Poison ivy is the dreaded scourge of many a summer camper, hiker and even Batman. Once it makes contact with sensitive skin, a telltale blistery rash can wreak havoc on the body. Along with its relatives, poison oak and poison sumac, the plant grows in every state in the continental United States and affects up to 85 percent of those who cross its path [source: American Academy of Dermatology].
Before European settlement, Native Americans knew to beware poison ivy's wrath. In fact, Capt. John Smith noted its effects, making poison ivy the first allergic disease recognized in the New World [source: National Institute of Allergy and Infectious Diseases]. Today, poison ivy may be growing more powerful due to the rise of carbon emissions in the atmosphere. A 2006 study published by the National Academy of Sciences reported that heightened levels of carbon in the air increase the amount of the potent form of poison ivy's active chemical, urushiol, by 5 percent [source: Milius].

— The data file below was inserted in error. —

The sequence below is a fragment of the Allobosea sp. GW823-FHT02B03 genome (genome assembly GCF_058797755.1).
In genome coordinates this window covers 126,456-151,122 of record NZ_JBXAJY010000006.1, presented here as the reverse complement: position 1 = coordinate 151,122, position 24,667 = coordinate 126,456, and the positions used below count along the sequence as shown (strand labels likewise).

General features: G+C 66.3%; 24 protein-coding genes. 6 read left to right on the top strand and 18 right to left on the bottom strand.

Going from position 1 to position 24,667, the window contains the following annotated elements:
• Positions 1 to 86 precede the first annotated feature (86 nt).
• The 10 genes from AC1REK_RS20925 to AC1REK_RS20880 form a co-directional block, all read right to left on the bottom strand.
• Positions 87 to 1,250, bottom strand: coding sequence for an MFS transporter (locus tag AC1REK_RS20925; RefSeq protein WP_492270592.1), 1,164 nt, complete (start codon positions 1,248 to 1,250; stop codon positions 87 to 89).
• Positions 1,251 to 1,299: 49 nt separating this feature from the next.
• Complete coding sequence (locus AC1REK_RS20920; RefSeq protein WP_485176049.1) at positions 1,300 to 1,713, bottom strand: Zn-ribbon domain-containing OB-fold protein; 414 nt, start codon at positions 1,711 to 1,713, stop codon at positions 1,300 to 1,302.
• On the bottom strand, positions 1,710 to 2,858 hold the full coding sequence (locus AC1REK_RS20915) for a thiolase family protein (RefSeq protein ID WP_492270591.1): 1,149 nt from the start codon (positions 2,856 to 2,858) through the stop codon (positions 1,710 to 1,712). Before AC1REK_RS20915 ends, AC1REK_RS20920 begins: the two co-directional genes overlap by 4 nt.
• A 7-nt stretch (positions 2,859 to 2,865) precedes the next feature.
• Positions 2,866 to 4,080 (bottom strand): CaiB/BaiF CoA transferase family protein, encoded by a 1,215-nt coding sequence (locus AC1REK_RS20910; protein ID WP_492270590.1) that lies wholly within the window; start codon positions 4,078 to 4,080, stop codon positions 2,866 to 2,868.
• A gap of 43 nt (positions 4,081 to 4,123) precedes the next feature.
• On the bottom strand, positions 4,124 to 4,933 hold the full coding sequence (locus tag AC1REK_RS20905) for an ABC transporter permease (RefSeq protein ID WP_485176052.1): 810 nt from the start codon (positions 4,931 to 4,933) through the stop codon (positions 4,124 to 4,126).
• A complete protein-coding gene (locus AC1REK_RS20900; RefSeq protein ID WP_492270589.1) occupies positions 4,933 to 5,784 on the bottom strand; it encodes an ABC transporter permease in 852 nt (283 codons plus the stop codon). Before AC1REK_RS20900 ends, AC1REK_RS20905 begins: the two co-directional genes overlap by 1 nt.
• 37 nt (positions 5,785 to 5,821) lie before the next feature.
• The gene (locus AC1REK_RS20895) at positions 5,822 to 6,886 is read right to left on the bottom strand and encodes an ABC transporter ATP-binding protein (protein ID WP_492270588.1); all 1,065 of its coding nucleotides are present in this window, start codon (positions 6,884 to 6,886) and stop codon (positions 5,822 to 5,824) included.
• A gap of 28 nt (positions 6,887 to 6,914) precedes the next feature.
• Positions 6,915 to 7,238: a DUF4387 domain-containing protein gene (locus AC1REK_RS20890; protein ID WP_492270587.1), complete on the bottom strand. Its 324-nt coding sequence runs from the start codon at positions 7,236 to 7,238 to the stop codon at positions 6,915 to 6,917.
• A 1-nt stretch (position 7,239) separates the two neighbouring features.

Urushiol is an oil found inside poison ivy plants. It escapes easily through tiny tears or holes in the leaves or stems. From there, the oil can reach your skin by direct contact or rubbing off on pet fur, clothing or tools. Unless you wash the exposed skin within a few minutes, you'll experience an allergic reaction within 12 to 48 hours. In addition to acting quickly, the chemical also can remain active -- and able to incite a miserable rash -- for years. Say you walk through a patch of poison ivy and get urushiol all over your jacket; you could catch poison ivy from that unwashed jacket a year later [source: Stehlin].
Many children learn the rhyme "leaves of three, let it be" to teach them how to spot poison ivy in the wild. But completely avoiding the plant while tramping around outdoors can be as difficult as resisting the urge to scratch its tingling itch. It may be entwined in other plants, camouflaged by brush or you may simply not be watching out for it until it's too late. Perhaps even more disconcerting, eradicating poison ivy from your property requires getting a little up close and personal with the three-leafed nuisance.